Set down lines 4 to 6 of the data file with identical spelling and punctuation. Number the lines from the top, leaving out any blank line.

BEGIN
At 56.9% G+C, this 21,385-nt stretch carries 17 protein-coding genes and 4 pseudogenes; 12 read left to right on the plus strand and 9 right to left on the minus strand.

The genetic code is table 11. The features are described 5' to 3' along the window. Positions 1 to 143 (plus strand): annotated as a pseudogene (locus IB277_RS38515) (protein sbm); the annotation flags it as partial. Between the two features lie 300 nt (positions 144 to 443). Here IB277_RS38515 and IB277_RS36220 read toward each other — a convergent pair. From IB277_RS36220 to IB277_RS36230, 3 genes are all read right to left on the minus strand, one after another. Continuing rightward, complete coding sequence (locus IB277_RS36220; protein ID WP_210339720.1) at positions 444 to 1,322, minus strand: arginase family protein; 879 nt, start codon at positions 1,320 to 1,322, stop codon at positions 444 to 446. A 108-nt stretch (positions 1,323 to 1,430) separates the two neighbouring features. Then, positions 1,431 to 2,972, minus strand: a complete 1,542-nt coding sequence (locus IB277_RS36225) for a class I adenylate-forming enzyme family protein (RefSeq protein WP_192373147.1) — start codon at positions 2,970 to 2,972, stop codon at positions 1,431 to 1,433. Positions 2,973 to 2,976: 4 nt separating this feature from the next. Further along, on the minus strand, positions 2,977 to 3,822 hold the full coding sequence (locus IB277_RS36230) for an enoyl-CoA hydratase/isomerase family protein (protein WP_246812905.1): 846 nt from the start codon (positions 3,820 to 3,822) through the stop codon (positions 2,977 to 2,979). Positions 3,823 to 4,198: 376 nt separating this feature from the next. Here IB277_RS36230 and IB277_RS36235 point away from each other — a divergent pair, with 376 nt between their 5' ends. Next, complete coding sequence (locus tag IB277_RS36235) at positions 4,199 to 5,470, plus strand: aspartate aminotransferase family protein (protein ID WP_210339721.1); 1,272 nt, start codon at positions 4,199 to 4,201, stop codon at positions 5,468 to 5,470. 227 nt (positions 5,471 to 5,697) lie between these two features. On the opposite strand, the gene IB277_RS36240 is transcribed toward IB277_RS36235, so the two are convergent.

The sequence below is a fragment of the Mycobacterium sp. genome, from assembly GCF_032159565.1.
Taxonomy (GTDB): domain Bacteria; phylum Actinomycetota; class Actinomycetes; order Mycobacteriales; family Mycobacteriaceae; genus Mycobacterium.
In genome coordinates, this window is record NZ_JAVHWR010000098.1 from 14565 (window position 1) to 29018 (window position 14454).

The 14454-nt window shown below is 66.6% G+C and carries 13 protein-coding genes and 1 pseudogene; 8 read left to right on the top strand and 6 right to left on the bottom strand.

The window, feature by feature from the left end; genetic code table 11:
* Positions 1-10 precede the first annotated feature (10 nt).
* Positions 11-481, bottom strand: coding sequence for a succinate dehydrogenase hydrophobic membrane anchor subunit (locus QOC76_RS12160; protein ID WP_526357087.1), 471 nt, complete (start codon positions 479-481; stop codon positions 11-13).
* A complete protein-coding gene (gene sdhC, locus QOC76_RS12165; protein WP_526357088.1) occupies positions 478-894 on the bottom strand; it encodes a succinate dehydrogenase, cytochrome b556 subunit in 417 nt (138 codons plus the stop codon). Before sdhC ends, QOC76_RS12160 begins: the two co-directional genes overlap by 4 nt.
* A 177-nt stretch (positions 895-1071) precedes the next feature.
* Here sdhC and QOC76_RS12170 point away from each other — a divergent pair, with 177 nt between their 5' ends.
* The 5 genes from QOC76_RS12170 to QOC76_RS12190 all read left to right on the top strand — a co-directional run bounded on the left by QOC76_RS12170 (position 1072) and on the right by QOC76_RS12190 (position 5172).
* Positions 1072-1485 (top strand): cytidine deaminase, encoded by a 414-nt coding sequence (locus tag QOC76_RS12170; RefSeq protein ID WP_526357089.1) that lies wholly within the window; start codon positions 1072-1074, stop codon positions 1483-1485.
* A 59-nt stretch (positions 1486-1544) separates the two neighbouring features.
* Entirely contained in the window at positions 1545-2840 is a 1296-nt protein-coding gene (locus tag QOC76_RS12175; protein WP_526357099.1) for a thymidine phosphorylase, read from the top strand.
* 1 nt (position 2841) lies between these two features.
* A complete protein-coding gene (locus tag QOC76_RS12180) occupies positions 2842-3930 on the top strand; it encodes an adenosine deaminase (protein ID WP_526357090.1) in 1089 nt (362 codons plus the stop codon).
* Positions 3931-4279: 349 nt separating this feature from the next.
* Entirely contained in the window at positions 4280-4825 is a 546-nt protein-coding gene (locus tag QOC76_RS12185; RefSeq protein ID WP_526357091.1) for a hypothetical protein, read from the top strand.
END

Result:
Taxonomy (GTDB): domain Bacteria; phylum Actinomycetota; class Actinomycetes; order Mycobacteriales; family Mycobacteriaceae; genus Mycobacterium.
In genome coordinates, this window is record NZ_JAVHWR010000098.1 from 14565 (window position 1) to 29018 (window position 14454).

The 14454-nt window shown below is 66.6% G+C and carries 13 protein-coding genes and 1 pseudogene; 8 read left to right on the top strand and 6 right to left on the bottom strand.